18. ^ a b "Kansas City 'Prophet' Disciplined", Christianity Today 36 (3), March 9, 1992: 67, ISSN 0009-5753 "Vineyard leaders took strong steps recently to discipline well-known "prophet" Bob Jones after Jones admitted to "Sexual misconduct (not adultery)" with two women." "Vineyard leadership also is supporting the Joneses through regular counseling, visits by the Kansas City Metro Vineyard leadership, and monetary contributions."
  19. ^ Joyner, Rick; Bickle, Mike; Deere, Jack (October 25, 2007), Special Bulletin, No. 37, retrieved 2008-02-03 
  20. ^ Grady, J. Lee (March 2005), Prophetic Minister Paul Cain Issues Public Apology for Immoral Lifestyle (– Scholar search), Altamonte Springs, FL: Charisma and Christian Life, ISSN 0279-0424, retrieved 2008-01-28 [dead link]
  21. ^ Gibson, Keith (May/June 2007.), "Speaking for God? A Response to the Apostolic and Prophetic Movement", Areopagus Journal 7 (3): 67, ISSN 1542-040X  Gibson notes "To Bickle, apparently, the Trinity is one of those "lesser doctrines" around which a true prophet may be misinformed."
  22. ^ Grady, J. Lee (Sept–October 1990), "Resolving the Kansas City Prophecy Controversy", Ministries Today (Lake Mary, FL: Strang Communications Company): 50–51, OCLC 132797310  "Gruen says he first became troubled about some of KCF's doctrines after a disagreement with Bickle during a pastor's retreat in 1984." and "In a surprise announcement, he [Wimber] said that Bickle and his associates had agreed to submit themselves to his oversight and become part of Wimber's Vineyard Ministries. The KCF network of fellowships would become Vineyard churches."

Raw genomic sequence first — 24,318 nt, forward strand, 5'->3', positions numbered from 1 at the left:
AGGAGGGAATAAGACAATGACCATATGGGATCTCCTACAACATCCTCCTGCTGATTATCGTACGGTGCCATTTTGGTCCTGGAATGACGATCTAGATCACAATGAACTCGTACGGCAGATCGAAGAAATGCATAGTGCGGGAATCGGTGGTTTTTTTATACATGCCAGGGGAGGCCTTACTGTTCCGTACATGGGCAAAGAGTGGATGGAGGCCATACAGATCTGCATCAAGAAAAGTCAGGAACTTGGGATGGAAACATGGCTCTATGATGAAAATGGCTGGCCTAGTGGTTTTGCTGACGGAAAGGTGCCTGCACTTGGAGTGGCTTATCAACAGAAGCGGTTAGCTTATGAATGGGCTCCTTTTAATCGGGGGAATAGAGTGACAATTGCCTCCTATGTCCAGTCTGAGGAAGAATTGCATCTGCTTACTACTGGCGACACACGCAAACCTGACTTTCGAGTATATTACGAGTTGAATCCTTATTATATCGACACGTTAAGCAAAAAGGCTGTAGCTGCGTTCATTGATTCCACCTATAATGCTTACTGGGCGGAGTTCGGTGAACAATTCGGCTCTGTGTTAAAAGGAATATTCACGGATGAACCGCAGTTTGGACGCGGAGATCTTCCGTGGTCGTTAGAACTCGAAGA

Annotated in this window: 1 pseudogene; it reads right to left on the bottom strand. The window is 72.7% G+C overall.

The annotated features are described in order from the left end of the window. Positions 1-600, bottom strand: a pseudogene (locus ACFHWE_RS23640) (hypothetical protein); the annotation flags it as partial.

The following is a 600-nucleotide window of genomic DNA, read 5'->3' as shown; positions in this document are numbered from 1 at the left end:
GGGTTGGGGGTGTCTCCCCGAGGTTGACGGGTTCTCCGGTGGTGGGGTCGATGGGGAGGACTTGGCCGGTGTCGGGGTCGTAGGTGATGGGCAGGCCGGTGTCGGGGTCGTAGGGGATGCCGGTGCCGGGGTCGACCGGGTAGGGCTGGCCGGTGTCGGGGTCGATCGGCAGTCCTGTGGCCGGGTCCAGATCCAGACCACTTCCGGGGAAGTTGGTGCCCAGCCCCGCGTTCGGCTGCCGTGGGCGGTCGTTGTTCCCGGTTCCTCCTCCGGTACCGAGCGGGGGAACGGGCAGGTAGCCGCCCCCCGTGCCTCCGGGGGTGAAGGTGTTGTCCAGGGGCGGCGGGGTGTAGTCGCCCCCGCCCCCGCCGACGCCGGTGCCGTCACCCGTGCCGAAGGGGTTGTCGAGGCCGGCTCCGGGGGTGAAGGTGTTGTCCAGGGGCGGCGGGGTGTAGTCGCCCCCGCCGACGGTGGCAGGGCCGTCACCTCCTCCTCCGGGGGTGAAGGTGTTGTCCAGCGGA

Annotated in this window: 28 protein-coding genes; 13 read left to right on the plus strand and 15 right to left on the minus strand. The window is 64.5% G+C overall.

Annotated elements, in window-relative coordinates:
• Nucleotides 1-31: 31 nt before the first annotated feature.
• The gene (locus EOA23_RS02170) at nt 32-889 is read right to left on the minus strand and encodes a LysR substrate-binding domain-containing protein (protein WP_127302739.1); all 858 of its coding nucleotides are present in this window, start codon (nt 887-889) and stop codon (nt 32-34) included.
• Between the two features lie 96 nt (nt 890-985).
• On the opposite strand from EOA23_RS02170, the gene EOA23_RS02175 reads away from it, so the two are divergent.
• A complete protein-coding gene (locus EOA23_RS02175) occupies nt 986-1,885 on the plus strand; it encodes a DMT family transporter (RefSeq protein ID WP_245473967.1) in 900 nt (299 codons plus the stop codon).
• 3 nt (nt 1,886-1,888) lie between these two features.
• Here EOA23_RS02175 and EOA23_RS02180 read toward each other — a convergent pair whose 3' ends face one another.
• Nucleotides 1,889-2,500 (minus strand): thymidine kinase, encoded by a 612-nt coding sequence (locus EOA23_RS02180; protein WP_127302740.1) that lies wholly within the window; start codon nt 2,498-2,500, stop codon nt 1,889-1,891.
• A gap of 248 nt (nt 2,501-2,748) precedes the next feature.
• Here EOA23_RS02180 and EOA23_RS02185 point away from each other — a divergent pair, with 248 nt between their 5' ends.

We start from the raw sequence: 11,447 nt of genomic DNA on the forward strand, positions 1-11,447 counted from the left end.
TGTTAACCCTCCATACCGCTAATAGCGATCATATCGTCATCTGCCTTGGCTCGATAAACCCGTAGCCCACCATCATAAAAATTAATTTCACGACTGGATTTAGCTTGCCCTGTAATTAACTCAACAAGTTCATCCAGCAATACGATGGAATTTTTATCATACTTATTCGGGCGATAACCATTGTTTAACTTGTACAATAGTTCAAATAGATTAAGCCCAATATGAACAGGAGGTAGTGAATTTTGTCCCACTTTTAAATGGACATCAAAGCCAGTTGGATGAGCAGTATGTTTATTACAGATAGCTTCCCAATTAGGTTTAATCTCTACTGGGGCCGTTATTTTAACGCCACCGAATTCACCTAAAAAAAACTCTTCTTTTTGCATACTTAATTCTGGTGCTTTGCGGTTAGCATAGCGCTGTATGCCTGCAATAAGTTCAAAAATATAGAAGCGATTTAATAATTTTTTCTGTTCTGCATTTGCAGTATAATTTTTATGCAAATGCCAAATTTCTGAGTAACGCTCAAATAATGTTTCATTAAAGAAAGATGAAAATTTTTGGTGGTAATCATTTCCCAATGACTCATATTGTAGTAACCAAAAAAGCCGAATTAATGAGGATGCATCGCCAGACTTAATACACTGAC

23. ^ Beverly, James A. (1995), Holy laughter and the Toronto blessing: an investigative report, Grand Rapids, MI: Zondervan, p. 180, ISBN 978-0-310-20497-8 
  24. ^ Poloma, Margaret M. (2003), Main Street Mystics: The Toronto Blessing & Reviving Pentecostalism, Walnut Creek, CA: AltaMira Press, p. 151, ISBN 978-0-7591-0353-5  "Despite the accusations of 'false prophecy and misconduct' directed at Bickle, Wimber stood by the Kansas City prophets and encouraged Bickle to bring his church into the AVC."
  25. ^ Bickle, Mike; Sullivant, Michael (1996), Growing in the Prophetic, Orlando, FL: Charisma House, ISBN 0-88419-426-4 
  26. ^ Maudlin, Michael G. (January 14, 1991), "Seers in the Heartland", Christianity Today 35 (1): 18–21, ISSN 0009-5753  "To cap it all off, Mike Bickle received public correction (from Wimber) for exaggerating some prophecies, for allowing too much latitude with some prophetic ministers, and for unnecessarily provoking other Kansas City churches for making unwise statements about the role of KCF."
  27. ^ Endorsements, archived from the original on 2011-12-10, retrieved 2012-05-20 
  28. ^ Deere, Jack (1993), Foreword, Passion for Jesus, pp. Page ix 

External links[edit]